But if it is true, as Kahneman says, that the larger reason of our suboptimal decision-making is noise, and not irrationality, prejudice and bias, then AI certainly would have the edge. An algorithm, when given the same stimuli, will always respond in the same way.
That raises two questions: how noisy are we really, and is our noisiness really a problem?
How noisy are we really?
We often do seem to react differently when we are confronted with the same stimulus — or apparently the same stimulus. In laboratory conditions it is possible to pretty much control ‘all else’ and make sure it is ‘equal’, and so present identical stimuli. But what about real life?
In an insightful Behavioral Scientist article, Jason Collins points out how easy it is to consider someone’s behaviour as irrational if we don’t know what their motives and objectives are. Might we not making the same mistake when we label behaviour as noisy? Perhaps the variability in decision making that we observe actually conceals the complexity of influences that we have incorrectly simplified away.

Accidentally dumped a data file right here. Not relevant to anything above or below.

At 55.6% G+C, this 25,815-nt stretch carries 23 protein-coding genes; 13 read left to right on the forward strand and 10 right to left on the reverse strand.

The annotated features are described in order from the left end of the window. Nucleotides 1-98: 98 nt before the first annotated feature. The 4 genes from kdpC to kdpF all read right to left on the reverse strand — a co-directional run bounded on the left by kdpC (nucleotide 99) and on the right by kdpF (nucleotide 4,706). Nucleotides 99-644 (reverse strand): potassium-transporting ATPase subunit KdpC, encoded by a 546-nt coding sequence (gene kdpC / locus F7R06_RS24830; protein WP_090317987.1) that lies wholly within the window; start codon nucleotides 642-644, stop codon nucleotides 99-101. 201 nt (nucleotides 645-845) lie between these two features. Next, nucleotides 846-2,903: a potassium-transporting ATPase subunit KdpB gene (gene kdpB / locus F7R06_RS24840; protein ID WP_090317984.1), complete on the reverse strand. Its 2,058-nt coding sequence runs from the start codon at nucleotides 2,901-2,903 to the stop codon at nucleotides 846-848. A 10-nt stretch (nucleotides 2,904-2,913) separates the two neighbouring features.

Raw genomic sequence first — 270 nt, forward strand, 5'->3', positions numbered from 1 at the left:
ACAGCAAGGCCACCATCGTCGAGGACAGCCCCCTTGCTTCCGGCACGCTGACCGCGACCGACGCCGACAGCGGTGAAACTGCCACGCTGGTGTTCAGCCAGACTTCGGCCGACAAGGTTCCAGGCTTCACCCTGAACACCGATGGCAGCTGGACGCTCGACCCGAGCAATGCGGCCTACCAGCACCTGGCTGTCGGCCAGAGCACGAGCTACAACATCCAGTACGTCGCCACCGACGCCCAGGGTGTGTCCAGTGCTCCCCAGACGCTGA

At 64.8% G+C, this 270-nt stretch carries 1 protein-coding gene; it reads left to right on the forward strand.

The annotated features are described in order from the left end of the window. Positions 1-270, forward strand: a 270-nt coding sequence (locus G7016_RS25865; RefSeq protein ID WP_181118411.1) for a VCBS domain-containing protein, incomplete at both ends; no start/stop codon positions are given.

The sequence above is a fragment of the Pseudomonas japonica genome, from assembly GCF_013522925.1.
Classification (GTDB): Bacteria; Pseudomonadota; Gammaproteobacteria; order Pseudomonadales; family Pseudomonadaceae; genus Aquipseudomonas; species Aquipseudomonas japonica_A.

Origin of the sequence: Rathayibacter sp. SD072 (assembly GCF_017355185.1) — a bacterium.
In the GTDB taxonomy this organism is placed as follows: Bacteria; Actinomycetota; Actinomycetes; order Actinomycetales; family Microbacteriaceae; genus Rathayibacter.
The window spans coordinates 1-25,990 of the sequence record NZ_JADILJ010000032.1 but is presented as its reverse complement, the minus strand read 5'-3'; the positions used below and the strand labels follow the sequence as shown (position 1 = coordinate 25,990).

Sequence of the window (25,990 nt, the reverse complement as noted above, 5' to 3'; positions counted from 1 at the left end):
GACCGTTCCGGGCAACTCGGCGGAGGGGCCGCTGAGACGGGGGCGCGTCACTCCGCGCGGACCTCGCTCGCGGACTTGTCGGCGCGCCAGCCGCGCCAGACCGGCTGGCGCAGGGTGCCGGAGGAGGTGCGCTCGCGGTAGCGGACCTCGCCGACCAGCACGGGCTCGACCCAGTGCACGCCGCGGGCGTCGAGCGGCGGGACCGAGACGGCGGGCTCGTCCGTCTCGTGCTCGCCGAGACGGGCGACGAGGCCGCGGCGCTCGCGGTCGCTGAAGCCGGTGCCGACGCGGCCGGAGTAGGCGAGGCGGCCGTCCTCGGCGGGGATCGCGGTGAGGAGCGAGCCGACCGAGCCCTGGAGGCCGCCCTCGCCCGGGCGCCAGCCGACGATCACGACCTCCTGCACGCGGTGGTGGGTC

If you were to track what a person has for breakfast every morning, their choices might appear noisy. Some days they have porridge, other days there’s a fried egg, muesli or fruit on the menu. It might look unpredictable (although for sure we can predict that they’re not likely to suddenly opt for grass or a tin of petfood, let alone paperclips or wood shavings). But can we truly say that the same stimulus (getting up and feeling hungry) produces different responses? Even when we ignore ad hoc preferences, they may have run out of one particular option, they may have just heard somebody on the news warning people of eating too much egg, or they may be short for time. If we don’t know the other elements which may consciously or unconsciously influence the breakfast choice, we cannot know for sure how much of it is due to noise.